I got a job at a linen supply as a janitor in 1979 and then started reading books from the library just like Frank said. I'm no brainiac but I can carry on conversations with college edumucated peoples and they think I went to one too.


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PostPosted: Thu Sep 14, 2006 2:51 pm 
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barely staying on subject...

Being pushed along through classes every day makes me sick. Sometimes I end up doing strange things just to keep myself from being miserable, like in gym class, where i rolled up a piece of paper and walked around with it sticking out from my shorts like it was a raging boner. My teacher smiled at me. Sick. :P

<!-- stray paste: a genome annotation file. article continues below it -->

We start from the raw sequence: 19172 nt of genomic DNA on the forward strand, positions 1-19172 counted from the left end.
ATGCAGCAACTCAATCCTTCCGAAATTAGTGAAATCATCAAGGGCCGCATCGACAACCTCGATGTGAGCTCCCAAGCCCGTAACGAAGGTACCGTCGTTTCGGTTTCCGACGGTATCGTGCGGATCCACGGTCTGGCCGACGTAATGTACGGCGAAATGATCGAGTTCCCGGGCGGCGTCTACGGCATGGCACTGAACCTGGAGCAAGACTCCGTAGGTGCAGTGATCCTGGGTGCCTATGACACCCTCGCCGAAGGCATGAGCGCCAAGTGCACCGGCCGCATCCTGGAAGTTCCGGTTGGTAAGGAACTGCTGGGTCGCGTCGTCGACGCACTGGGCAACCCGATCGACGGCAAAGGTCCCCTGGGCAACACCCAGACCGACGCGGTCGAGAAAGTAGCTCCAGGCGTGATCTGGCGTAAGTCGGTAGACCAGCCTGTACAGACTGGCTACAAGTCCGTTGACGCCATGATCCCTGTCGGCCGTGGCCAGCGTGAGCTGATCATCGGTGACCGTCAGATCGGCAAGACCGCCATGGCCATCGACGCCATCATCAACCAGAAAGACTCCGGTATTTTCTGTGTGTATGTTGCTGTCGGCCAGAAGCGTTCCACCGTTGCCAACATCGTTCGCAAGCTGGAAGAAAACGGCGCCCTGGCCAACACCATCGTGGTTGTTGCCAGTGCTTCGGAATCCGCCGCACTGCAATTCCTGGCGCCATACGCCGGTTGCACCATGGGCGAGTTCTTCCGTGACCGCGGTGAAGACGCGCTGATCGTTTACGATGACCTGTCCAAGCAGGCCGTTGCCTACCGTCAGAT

School isn't a bad place to keep permanently dumb people moving around and feeling like they're doing things right, and you could look at it as a necessary American opposition for smarter folks to make the better decision, and get their education elsewhere. What I hate is how the teachers connect everything to college, and talk to us like they assume that it's the necessary next step, and every one's going.

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PostPosted: Thu Sep 14, 2006 3:10 pm 
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FZ left out the "get a job" part where you can learn abuncha stuff you can't learn at the library. Quit school, go to the library, and get a job.

If you get sick of that job, you may discover a reason to get schooling to get training to get a different job. Or maybe you'll never get sick of it.